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I am a someone who is interested in Judaism. A question I have is that are there many rabbis which work in a synagogue and if so, what job do they all perform? I know that a rabbi teaches and makes rulings on halakha and supervises, but that is about it. Does each rabbi each have separate specific jobs or do they work together in a similar role? I would like to know their roles specifically in a synagogue and the Jewish community for which the synagogue is.

And also, I have seen that sometimes there is a rabbi and a senior rabbi listed in the staff shown on the websites of different synagogues. So I would like to what is the difference between the two? Is the title of senior rabbi simply honorary or do they have a higher position than the others?

I apologise if my questions may simply be idiotic, but I am genuinely looking for answers. Thank you for your time.

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    Welcome to Mi Yodeya Jay! There is nothing idiotic about the question, and no reason to apologise. – mevaqesh Dec 3 '17 at 6:09
  • There are also many synagogues (especially in Israel) with no rabbi, where different members take turn to lead prayer and teach – mbloch Dec 3 '17 at 7:27
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This answer is based on my experience only, which is primarily with Orthodox synagogues.

Many synagogues have many members who happen to have completed the requisite course of study and become rabbis, but are not employed by the synagogue and work as, for example, accountants or bootblacks. But you don't seem to be asking about such people, so the rest of my answer will be devoted to rabbis employed by the synagogue.

Most synagogues have but one rabbi. He advises the synagogue board, and in many cases makes decisions binding on the synagogue, regarding spiritual matters. He also answers members' (and others') questions about all matters religious or pastoral, officiates at members' (and sometimes others') lifecycle events when asked (though most are not trained to circumcise), gives lectures in the synagogue, and sometimes leads synagogue services.

Many synagogues have two rabbis. The second fulfills the above roles when the first is unable; this is common in large congregations where there may be many such tasks to do. Sometimes the second has a designated role as, for example, youth rabbi, in charge of youth programming and lectures and leading youth-oriented services; or as, for example, programming director. Other times his title is simple "assistant rabbi" or the like. (Many synagogues hire programming directors or the like who are not rabbis, too.)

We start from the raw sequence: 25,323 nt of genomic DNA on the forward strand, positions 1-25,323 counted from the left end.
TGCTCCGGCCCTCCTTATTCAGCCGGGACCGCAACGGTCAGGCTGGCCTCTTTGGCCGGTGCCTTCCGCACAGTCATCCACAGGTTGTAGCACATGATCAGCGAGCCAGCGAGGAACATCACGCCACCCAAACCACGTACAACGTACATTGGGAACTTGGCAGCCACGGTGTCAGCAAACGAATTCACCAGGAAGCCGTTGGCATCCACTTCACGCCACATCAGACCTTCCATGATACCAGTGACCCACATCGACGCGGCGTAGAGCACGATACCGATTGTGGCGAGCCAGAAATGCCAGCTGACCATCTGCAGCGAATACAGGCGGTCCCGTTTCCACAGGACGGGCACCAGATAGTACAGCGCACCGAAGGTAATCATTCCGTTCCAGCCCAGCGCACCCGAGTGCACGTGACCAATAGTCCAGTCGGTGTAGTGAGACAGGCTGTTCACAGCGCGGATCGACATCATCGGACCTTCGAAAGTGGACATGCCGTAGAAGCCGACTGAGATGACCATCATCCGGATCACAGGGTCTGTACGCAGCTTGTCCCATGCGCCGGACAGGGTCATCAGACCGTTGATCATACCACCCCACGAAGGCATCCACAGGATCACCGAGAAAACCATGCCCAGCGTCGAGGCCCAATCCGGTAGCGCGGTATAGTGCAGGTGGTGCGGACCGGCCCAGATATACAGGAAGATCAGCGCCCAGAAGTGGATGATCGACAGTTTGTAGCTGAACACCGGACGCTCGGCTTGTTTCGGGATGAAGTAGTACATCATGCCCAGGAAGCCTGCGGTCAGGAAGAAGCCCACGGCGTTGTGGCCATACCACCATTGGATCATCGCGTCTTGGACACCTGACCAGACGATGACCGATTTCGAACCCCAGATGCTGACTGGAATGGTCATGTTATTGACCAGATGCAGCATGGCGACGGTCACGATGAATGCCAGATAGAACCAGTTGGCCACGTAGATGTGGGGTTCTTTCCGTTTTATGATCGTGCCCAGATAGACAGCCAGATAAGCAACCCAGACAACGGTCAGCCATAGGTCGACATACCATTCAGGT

And some synagogues have more than two, especially if the congregation's size supports and requires it. And some have none at all.

Some synagogues have a rabbi listed as "emeritus" or sometimes as "senior". He does little or no work and is typically the former rabbi of the synagogue, who still draws a stipend for his past work. But "senior rabbi" can also mean the main rabbi of a congregation.

Also, occasionally, a rabbi-in-training serves a temporary stint with a congregation.

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    In my experience (in the US), a senior rabbi is actively employed by the synagogue and is the final authority if there's dispute on a matter. An emeritus rabbi, on the other hand, is not actively employed in such a role now; the current rabbi(s) might consult him for advice or not, but it's mainly an honorary designation for someone who retired. – Monica Cellio Dec 3 '17 at 18:48
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Supplemental to @msh210's answer, based on what I have seen in mainly Orthodox as well as a number of Conservative shuls.

The assistant rabbi is a vague definition and has a good bit of variance. As msh210 mentioned, frequently, he substitutes for the rabbi when he is absent. However, in many shuls the assistant rabbi performs behind-the-scenes administrative functions. The main rabbi will give the sermons and you tend to see him at almost every minyan as he "represents" the shul. The assistant takes care of the "halachic paperwork" and scheduling. For example, he may be the one to meet with B;nai / B'not mitzvah for religious advice. He may meet with families to discuss family problems / issues. If there is a wedding, he counsels the couple on halacha matters and perhaps advises on the exact phrasing of the ketubah. The assistant may be the first contact when someone dies. I.e. he' sbehind the scenes assisting the main rabbi in his daily scheduling - part "secretary" part rabbi.

In the past 2 decades, I've noticed many shuls that have a rabbi trainee. I.e., he's a recent rabbinical school grad who acts as an "intern" in the shul for 1 to perhaps 3 years gaining useful career experience. Occasionally, they may have him give sermons and he may do some administrative duties.

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